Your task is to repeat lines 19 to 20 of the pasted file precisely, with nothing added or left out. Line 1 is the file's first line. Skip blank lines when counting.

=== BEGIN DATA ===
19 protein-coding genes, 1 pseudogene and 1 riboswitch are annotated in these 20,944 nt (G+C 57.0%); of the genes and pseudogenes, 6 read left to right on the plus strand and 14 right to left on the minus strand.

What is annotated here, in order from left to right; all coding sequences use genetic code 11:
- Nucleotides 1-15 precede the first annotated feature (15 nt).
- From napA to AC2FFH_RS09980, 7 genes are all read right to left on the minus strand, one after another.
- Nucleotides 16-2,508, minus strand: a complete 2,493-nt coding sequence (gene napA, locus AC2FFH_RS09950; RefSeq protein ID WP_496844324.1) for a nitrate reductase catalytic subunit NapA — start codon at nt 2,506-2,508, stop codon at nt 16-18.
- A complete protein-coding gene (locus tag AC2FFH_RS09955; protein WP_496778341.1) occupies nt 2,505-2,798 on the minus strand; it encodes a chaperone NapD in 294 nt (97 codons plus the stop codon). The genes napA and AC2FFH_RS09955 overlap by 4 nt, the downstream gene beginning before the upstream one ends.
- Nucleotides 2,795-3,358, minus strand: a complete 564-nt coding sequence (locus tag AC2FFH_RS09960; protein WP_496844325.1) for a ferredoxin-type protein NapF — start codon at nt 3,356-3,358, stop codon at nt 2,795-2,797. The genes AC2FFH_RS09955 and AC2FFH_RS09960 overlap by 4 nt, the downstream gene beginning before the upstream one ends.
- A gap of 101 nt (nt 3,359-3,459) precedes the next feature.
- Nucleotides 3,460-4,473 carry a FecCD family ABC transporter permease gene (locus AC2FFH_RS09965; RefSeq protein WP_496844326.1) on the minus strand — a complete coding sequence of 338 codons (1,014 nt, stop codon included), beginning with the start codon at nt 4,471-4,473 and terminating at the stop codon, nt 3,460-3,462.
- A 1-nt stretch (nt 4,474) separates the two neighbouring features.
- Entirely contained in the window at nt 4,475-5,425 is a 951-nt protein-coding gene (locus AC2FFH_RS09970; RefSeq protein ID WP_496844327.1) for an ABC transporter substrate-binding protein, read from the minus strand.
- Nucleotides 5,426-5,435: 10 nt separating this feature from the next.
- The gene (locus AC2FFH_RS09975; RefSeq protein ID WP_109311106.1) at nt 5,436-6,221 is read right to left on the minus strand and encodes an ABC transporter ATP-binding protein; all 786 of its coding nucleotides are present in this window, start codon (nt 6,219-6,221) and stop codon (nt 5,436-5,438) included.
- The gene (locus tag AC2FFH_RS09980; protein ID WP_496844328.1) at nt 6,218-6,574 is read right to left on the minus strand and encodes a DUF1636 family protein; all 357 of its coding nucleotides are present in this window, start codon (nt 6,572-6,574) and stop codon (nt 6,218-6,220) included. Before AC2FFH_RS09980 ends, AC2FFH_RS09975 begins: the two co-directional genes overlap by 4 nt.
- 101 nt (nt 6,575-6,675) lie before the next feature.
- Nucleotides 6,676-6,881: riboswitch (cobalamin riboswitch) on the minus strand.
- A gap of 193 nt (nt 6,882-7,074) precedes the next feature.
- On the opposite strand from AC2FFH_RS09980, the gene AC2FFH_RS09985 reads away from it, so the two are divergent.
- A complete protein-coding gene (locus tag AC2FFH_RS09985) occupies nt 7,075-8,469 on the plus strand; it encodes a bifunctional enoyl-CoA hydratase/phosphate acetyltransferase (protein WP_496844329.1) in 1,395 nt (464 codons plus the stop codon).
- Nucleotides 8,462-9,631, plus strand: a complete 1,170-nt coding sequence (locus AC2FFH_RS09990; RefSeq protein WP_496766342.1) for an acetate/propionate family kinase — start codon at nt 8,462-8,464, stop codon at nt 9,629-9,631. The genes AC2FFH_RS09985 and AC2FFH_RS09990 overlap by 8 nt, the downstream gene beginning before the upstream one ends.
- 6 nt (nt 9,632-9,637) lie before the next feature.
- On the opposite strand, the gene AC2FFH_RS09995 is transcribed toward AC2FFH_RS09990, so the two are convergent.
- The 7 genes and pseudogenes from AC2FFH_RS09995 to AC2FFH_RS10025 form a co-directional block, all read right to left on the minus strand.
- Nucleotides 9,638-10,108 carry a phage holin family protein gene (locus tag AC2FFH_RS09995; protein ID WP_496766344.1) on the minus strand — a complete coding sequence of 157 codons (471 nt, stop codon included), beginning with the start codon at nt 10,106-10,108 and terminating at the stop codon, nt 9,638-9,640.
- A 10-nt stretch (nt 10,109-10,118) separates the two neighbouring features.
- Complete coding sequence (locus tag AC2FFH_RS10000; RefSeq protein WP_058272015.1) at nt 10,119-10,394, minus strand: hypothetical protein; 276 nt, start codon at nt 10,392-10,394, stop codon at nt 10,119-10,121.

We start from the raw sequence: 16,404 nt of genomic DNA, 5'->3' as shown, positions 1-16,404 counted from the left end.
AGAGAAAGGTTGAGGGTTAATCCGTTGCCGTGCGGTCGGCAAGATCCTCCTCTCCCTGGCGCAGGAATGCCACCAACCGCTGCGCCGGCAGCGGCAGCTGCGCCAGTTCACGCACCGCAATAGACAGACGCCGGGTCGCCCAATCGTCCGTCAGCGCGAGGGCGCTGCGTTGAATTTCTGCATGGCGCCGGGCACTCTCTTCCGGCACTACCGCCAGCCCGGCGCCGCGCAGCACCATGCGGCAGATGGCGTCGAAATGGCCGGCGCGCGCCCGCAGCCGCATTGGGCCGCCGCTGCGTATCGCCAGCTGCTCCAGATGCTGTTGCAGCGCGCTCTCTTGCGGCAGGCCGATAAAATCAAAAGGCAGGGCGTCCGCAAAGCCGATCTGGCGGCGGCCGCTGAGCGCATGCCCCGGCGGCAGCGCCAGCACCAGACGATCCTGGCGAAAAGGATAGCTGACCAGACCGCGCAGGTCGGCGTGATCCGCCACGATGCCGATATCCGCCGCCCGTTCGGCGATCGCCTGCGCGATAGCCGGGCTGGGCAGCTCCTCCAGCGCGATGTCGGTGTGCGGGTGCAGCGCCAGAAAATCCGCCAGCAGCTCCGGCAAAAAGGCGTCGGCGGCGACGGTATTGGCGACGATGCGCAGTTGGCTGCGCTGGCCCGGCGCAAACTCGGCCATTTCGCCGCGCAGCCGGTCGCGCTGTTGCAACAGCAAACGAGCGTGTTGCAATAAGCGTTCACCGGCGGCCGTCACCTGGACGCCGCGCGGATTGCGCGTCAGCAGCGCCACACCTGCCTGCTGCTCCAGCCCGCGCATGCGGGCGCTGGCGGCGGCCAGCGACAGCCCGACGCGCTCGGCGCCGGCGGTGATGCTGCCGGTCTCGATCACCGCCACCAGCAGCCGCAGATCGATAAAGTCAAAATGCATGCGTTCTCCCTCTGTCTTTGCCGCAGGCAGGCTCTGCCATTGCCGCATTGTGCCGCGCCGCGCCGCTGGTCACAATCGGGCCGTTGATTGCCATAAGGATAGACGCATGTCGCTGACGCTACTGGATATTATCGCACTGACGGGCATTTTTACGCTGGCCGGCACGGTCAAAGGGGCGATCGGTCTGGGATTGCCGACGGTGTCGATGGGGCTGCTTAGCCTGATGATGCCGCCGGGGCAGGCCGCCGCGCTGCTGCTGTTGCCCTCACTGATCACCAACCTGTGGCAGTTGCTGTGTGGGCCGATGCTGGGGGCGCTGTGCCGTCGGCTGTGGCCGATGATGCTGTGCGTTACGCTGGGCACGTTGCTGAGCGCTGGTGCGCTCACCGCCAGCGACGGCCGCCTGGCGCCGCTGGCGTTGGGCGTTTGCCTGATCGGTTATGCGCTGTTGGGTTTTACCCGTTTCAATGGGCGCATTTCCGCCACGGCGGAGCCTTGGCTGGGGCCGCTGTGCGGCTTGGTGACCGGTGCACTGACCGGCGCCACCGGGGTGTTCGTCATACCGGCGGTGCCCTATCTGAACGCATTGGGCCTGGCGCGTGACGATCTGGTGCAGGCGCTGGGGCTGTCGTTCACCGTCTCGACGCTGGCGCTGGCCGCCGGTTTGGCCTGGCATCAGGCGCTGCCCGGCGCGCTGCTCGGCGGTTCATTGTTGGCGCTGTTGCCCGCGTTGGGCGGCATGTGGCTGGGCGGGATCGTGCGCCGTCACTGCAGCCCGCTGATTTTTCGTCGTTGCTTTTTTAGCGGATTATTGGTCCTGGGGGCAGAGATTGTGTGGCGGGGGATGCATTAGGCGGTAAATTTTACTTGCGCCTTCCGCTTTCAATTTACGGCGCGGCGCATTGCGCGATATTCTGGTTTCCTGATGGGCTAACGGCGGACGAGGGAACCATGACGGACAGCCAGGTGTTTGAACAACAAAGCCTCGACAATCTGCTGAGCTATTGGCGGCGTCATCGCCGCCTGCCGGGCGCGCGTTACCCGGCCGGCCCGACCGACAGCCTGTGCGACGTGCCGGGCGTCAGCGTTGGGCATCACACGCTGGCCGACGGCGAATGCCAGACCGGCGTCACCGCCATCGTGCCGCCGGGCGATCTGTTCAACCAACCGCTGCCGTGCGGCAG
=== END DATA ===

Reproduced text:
- A complete protein-coding gene (locus tag AC2FFH_RS09985) occupies nt 7,075-8,469 on the plus strand; it encodes a bifunctional enoyl-CoA hydratase/phosphate acetyltransferase (protein WP_496844329.1) in 1,395 nt (464 codons plus the stop codon).
- Nucleotides 8,462-9,631, plus strand: a complete 1,170-nt coding sequence (locus AC2FFH_RS09990; RefSeq protein WP_496766342.1) for an acetate/propionate family kinase — start codon at nt 8,462-8,464, stop codon at nt 9,629-9,631. The genes AC2FFH_RS09985 and AC2FFH_RS09990 overlap by 8 nt, the downstream gene beginning before the upstream one ends.